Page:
Locky: Finding Value in the Game 5 Over/Under
Pictured: James Harden and Klay Thompson. Photo credit: Kyle Terada-USA TODAY Sports
Well, that escalated quickly, didn’t it?
Until about the final minute, I think everyone at Oracle Arena and watching on television thought the Warriors were somehow going to pull out Game 4. And then (rather bizarrely with a review), it ended, and all of a sudden it’s 2-2 and the Rockets have home-court advantage back. The early market is unsurprisingly heavy on Golden State (and I mean, who wouldn’t be? We anointed the Warriors the champions a few days ago). I am, however, a bit concerned about my Warriors title futures from long ago, and what I’ve seen recently may actually lead me to make a play on this game. I shall explain.
The setup of the NBA Playoffs is a little bizarre, because it gives teams a lot of rest days right away (sometimes as many as two or three between games in the first round), but then compresses as we get closer to the Finals. This year, there was an odd several-day break after the first two games of each series, but we are now smack in the middle of an every-other-day, travel-on-off-days meat grinder that should make the players really as fatigued as possible. You throw in the fact that both teams shortened their benches so much in Game 4 (Golden State due to injury, the Rockets because they’re the Rockets and this is usually why they lose late in the playoffs), and I think you could really get some ineffective, sloppy offense in Game 5, along the lines of what you saw in the last two to three minutes of Game 4.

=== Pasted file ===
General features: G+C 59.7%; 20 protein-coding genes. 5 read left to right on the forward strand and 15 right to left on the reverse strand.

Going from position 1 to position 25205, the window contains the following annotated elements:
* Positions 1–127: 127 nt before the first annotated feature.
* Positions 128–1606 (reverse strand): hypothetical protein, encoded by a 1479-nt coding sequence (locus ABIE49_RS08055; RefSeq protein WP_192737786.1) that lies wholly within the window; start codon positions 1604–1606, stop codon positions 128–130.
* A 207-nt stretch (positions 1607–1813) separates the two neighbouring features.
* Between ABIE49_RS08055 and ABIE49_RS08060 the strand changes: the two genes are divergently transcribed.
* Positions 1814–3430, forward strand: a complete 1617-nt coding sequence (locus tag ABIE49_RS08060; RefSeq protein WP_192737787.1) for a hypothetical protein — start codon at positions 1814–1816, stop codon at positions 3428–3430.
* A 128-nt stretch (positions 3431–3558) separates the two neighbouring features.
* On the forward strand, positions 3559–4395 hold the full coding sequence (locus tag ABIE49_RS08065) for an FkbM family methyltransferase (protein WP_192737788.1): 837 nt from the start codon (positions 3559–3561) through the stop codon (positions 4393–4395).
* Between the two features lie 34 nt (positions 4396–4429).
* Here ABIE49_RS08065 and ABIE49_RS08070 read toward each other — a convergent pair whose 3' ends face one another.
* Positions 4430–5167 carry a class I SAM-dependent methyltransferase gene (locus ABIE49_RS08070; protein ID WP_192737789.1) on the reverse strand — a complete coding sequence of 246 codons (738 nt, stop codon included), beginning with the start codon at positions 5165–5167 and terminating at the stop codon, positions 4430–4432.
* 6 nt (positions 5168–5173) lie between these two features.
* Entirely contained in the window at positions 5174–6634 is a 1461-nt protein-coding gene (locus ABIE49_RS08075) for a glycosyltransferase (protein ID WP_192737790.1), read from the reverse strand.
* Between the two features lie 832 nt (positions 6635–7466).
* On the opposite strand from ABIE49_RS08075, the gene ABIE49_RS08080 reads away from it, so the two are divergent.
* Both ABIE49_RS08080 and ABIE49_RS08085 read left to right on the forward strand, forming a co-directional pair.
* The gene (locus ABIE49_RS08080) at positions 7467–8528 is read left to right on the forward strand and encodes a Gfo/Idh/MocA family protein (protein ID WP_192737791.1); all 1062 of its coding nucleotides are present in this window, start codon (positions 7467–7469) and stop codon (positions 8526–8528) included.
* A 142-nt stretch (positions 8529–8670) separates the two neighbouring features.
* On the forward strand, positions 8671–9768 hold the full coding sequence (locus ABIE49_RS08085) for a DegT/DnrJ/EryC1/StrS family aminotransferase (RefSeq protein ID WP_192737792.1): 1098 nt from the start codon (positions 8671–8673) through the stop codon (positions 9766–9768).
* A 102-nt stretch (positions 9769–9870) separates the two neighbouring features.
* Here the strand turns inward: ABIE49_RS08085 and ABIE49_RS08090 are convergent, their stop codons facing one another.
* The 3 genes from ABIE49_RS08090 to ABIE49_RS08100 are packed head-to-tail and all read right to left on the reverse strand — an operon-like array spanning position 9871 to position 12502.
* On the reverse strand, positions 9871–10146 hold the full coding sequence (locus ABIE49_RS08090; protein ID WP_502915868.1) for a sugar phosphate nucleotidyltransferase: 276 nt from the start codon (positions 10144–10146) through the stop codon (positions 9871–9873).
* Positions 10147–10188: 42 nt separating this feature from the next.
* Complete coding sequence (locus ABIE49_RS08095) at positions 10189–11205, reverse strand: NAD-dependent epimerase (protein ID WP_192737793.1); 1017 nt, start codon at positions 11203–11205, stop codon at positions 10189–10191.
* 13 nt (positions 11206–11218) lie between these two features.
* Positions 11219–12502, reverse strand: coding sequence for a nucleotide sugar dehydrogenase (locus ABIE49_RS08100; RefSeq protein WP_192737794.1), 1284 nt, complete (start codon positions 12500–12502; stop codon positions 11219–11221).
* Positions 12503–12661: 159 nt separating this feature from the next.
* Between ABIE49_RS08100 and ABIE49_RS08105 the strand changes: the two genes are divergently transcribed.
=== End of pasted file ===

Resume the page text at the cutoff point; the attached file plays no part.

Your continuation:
The crispness that defines Golden State’s offense may just not be there, especially if Andre Iguodala continues to sit out and Klay Thompson continues to hobble around the court (although even when hobbling, he still manages to get away from James Harden on occasion). Meanwhile, Houston basically played six guys Tuesday night, and it’s not like all of a sudden Mike D’Antoni’s going to throw Tarik Black out there thinking, “Well, let’s see what we’ve got here!” You see this reflected a little in the total, which has opened 220 after Game 4 opened 224 and was bet up from there.
You also have to remember that as series go along, sometimes the total descends because there is an understanding that teams become more familiar with each other the longer they play, making it harder to score as effectively. It is very rare to see totals escalate as the series goes into the final few games. In this instance, you have that effect of familiarity AND the fatigue/travel concerns mentioned above. I am on the under here and think we may see a somewhat similar version to the fourth quarter from Tuesday night play out over 48 minutes. I don’t think the drop in the total really accurately reflects the sloppiness and fatigue we might see. The intensity of Game 4 was as high as you’ll ever see in a game, and there have to be some significant effects moving forward with such little turnaround time.